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Tests, Measurements and Psychographics

Tests, Measurements and Psychographic Segments
It doesn’t matter if you sell accessories for portable media players or a collection of eBooks you wrote yourself, the best way to build any business is around what its audience wants. This on-demand world we live in has been designed to allow the consumer to get what they want when they want it. If you are not willing to provide it, you better believe that the competitor beside you is ready to step in and deliver. Email polls and surveys are great for getting feedback, but nothing reveals what your users want like actual results. You can get those results by testing every campaign.

Testing is something you should have a separate plan for, one that not only examines how your message looks in different browsers and mail clients, but how different aspects of your campaigns are likely to be received. This is insight you can gain through basic A/B testing. Also known as split testing, these experiments should be run to get a feel for how your audience will respond to your subject lines, content, frequency, and other campaign elements. A/B testing is one of the most reliable ways to ensure that your campaigns are precisely focused before sending them out to your entire list.

Another way to get access to results is by having a look at the metrics in your analytics reports. This information is just as important as test results because it indicates how you are performing, providing insight into your successes and failures. While the standard metrics are definitely important, a good measuring strategy goes beyond analyzing opens, clicks, and conversions. It also involves factoring in the unsubscribes, forwarded emails, and ROI - one of the most important metrics of all. You have to take a look at the whole picture in order to get an accurate view of your results.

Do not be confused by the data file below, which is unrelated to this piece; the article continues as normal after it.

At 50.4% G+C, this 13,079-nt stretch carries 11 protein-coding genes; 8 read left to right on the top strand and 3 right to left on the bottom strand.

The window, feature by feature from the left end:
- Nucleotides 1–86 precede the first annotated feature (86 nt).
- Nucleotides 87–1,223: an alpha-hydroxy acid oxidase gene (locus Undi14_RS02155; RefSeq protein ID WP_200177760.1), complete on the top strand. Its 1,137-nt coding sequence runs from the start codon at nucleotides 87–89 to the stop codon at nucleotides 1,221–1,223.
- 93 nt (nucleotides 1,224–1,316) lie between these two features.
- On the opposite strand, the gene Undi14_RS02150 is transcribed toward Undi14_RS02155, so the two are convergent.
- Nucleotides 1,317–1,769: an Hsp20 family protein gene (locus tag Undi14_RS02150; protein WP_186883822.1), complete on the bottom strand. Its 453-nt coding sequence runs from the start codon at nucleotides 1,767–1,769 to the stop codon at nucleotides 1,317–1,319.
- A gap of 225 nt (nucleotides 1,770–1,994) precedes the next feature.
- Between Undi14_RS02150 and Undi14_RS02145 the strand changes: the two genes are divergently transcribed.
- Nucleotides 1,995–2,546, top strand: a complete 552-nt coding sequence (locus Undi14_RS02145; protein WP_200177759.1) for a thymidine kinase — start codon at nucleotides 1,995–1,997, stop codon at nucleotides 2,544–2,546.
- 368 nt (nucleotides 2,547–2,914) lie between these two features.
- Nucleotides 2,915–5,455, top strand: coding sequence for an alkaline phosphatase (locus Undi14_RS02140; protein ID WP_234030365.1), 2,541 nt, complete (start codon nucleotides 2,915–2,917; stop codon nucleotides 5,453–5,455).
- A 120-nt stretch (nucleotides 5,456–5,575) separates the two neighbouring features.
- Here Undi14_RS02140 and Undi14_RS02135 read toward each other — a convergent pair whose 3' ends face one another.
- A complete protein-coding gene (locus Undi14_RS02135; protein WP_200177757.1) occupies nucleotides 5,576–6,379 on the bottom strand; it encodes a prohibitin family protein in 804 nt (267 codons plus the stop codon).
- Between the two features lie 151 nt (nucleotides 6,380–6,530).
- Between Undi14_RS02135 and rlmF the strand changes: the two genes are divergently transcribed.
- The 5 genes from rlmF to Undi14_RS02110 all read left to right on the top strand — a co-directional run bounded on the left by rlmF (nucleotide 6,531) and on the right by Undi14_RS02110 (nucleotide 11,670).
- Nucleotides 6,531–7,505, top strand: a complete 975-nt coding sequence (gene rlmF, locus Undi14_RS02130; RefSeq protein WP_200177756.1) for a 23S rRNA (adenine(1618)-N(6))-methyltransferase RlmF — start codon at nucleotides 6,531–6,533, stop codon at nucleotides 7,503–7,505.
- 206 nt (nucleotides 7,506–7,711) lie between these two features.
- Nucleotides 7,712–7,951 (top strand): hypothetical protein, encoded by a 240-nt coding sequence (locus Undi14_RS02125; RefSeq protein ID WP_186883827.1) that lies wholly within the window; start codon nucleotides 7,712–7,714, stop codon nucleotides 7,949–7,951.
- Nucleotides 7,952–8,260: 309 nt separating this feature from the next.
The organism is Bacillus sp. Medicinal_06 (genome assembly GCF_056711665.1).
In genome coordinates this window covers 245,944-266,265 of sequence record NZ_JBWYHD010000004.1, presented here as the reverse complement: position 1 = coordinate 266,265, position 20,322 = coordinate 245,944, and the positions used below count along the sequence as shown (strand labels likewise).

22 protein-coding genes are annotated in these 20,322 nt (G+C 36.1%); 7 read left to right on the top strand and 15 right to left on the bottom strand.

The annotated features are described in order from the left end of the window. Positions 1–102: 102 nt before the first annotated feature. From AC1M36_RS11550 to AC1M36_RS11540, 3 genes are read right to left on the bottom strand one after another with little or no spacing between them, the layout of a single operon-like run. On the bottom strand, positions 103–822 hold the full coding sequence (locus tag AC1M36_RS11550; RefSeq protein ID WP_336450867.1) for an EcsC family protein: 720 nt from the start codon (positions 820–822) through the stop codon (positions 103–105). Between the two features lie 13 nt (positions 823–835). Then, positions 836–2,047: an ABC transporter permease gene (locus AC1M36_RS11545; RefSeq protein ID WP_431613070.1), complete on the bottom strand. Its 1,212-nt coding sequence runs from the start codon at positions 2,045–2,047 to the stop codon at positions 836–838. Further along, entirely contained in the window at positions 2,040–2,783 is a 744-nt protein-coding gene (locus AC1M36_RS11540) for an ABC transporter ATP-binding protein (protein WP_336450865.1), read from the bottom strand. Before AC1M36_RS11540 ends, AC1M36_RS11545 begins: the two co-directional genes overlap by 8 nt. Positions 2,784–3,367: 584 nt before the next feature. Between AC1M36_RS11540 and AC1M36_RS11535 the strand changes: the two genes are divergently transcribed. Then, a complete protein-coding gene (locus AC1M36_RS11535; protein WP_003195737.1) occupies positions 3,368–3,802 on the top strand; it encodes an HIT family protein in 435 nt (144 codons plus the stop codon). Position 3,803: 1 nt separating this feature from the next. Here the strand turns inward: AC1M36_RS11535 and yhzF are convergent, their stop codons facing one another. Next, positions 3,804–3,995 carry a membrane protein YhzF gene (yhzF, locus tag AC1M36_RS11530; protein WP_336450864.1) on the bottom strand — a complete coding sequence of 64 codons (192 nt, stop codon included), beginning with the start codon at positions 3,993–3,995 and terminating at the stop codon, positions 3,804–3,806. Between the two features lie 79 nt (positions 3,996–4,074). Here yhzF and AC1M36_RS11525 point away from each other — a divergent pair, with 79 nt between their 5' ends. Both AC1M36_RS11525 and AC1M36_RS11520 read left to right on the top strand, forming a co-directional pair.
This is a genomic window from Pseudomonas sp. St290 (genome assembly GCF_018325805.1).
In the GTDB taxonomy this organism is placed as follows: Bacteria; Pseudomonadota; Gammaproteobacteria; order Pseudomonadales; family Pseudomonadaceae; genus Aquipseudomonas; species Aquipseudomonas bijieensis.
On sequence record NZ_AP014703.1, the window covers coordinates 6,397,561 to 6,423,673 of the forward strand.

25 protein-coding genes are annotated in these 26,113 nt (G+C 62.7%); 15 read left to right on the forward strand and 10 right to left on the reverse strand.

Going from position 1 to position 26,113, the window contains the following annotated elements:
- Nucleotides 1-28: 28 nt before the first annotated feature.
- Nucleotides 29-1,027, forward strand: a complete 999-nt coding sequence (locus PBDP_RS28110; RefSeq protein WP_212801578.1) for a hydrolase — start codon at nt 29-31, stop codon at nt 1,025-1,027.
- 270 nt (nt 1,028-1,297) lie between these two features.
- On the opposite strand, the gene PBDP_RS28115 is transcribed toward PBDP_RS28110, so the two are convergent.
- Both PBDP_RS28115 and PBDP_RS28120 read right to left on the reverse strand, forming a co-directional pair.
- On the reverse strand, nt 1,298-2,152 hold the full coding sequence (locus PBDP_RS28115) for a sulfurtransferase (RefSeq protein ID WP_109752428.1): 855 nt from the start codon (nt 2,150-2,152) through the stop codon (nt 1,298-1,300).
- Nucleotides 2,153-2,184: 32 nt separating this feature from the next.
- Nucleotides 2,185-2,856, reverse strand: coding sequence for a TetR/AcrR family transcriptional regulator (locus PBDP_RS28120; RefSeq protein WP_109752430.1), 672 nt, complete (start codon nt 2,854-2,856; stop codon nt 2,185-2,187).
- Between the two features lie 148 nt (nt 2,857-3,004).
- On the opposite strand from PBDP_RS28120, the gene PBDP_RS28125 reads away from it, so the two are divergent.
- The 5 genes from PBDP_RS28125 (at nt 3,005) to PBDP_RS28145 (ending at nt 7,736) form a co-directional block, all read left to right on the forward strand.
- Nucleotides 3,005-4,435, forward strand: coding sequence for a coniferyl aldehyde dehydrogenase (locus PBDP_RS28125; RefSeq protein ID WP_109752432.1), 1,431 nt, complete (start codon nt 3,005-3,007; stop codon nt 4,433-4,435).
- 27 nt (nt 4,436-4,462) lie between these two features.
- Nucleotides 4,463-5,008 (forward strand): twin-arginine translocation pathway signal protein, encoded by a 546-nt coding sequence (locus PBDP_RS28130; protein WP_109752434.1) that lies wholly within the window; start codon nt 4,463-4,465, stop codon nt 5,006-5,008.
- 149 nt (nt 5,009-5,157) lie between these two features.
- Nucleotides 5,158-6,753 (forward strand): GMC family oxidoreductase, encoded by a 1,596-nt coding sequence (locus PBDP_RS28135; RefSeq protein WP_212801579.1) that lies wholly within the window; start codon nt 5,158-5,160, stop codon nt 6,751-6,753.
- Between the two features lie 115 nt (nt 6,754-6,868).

Testing and measuring are both good for getting the results that indicate what the user base truly wants. Both can also help you set up psychographic segments for targeting your list based on those individual desires and preferences. For example, if only one of your test groups responds well to a new content offering, you could create a segment consisting of just those users based on the interest they share. If your reports are showing that a group of subscribers haven't opened your message in the last three months, they would make a fitting segment for the re-engagement program you launch before removing all disengaged users from your master list.

Psychographic segmentation is all about basing your targeting strategy on variables such as interests, lifestyle, and behavioral patterns. These variables offer insight into the psyche of the user and can help the marketer determine how segments will respond to certain content. With your segments in tow, you can devise a new marketing strategy, or retool an existing strategy to target your audience accordingly.